An award of The USA Hockey Foundation, the Patty Kazmaier Memorial Award is presented annually to the top player in NCAA Division I women’s ice hockey.
Emily Pfalzer was too young to remember, but she’s been told that when she was just 2 or 3, she would bang on the back door of their house, demanding to be let out to play with her older brothers on the backyard rink.
“My mom wanted me to be a figure skater, but I did not like that, so I wanted to do what my brothers did,” said Pfalzer.
By the time she was 4, she was playing on her first organized hockey team. She followed her brothers onto the ice and never left.
“I just wanted to do what they did, and I just fell in love with the game,” she said.
The game has taken her a long way. Now a senior at Boston College for the top-ranked Eagles, Pfalzer ranks as the top-scoring defenseman in the nation and is tied for 13th overall, with 41 points (eight goals, 33 assists) in 32 games.
Though she’s often one of the smallest players on the ice at just 5-foot-2, Pfalzer is also among the best. Over the past three seasons she’s raised her point total from 17 to 25 to 41, and this season is averaging 1.28 points per game, almost double her career best coming into this season. She’s also among the team leaders in blocked shots.
As a junior she was selected Hockey East’s Best Defenseman and a first-team all-star, improving on her second-team all-star status as a sophomore. As a freshman, she was a unanimous pick for the Hockey East All-Rookie Team.
Boston College coach Katie King Crowley told a reporter earlier this season that Pfalzer has been exceptional and has improved steadily through her seasons at B.C. King Crowley said Pfalzer, now completely healthy and fit after an injury two seasons ago, is a “dynamic player.”
“Not only has she done it for us on the ice, but she’s also been a tremendous leader for our kids, off the ice and on the ice,” King Crowley said.
Pfalzer has paired with Lexi Bender to give the Eagles a high-scoring, hard-working tandem of defensemen.
Pfalzer grew up playing boys’ hockey, so she says bigger opposing forwards don’t really give her a problem. She has quick feet, good speed and plays solid defense.
“I’m used to the physicality of it, so I just try to use my leverage and my strength to my advantage,” she said.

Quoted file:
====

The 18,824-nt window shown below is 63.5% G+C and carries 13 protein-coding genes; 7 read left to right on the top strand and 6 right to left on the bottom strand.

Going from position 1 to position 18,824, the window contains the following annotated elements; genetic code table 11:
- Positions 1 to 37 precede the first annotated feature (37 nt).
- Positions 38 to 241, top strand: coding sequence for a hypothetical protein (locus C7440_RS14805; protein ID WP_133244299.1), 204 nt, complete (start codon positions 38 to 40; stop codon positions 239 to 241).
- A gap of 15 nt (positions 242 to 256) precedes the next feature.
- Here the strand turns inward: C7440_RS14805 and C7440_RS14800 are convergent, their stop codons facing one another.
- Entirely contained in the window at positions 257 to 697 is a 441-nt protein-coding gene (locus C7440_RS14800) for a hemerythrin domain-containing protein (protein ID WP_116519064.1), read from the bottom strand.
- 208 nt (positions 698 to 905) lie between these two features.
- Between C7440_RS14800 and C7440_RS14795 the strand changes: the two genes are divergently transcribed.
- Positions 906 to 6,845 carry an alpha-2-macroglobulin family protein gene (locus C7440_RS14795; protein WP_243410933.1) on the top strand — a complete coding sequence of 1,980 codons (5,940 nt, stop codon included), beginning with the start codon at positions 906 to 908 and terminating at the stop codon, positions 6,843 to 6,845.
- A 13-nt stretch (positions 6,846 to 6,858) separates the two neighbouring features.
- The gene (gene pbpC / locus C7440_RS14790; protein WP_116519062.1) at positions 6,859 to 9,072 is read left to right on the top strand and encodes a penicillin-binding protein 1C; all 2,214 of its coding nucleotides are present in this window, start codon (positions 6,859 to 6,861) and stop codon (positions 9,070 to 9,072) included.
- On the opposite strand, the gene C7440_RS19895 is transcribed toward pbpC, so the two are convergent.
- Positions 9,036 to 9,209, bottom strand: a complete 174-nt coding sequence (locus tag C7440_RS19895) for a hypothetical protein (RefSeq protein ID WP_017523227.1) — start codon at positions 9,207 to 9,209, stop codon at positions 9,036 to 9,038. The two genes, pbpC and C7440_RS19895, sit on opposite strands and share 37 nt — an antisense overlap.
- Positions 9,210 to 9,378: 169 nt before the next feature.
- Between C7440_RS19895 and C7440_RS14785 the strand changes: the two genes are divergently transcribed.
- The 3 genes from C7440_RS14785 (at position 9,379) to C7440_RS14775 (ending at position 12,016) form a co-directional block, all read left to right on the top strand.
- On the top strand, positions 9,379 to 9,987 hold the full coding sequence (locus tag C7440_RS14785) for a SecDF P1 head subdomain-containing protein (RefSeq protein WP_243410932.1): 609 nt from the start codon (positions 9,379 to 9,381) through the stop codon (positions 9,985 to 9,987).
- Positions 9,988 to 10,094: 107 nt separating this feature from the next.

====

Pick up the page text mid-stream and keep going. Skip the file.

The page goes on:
Associate head coach Courtney Kennedy, a former standout defenseman at the University of Minnesota and with the U.S. Olympic Team, told B.C.’s student newspaper, The Heights, that Pfalzer’s height never has been a factor. Kennedy says Pfalzer has “ridiculous” agility.
“You just kind of notice, to be honest with you, a small defenseman doing a lot of work out there,” Kennedy said. “But I never thought, ‘Wow, is she too small?’ Height never even factored in because the kid plays with so much punch.”
Pfalzer, from Getzville, N.Y., also is outstanding in the classroom. A pre-med student and biology major, she was selected last year as Outstanding Scholar-Athlete for the junior class at B.C.
She’s also been a part of the USA Hockey development program and recently played for the first time as a member of the senior national team in the Four Nations Cup, where she scored two goals and had an assist in four games.
“It was an amazing experience,” she said. “It was something I’ve always dreamed of doing.”
Now, she and her teammates are working on another dream, an NCAA championship. In Pfalzer’s time at Boston College, the Eagles have come close. Three years ago they lost in the Frozen Four semifinals to the University of Wisconsin. Two years ago, they lost in overtime to Minnesota. Last season, eventual-champion Clarkson University beat them in the NCAA quarterfinals.
This season, she’s excited about their prospects, but she knows anything can happen. She’d just like another shot in the Frozen Four.
“It definitely makes you want to get back to that point and win that semifinal game and then, hopefully, win that national championship game,” she said.
Story from Red Line Editorial, Inc.
Saturday, March 21, 2015
McNamara Alumni Center- University of Minnesota
10:30 a.m. – noon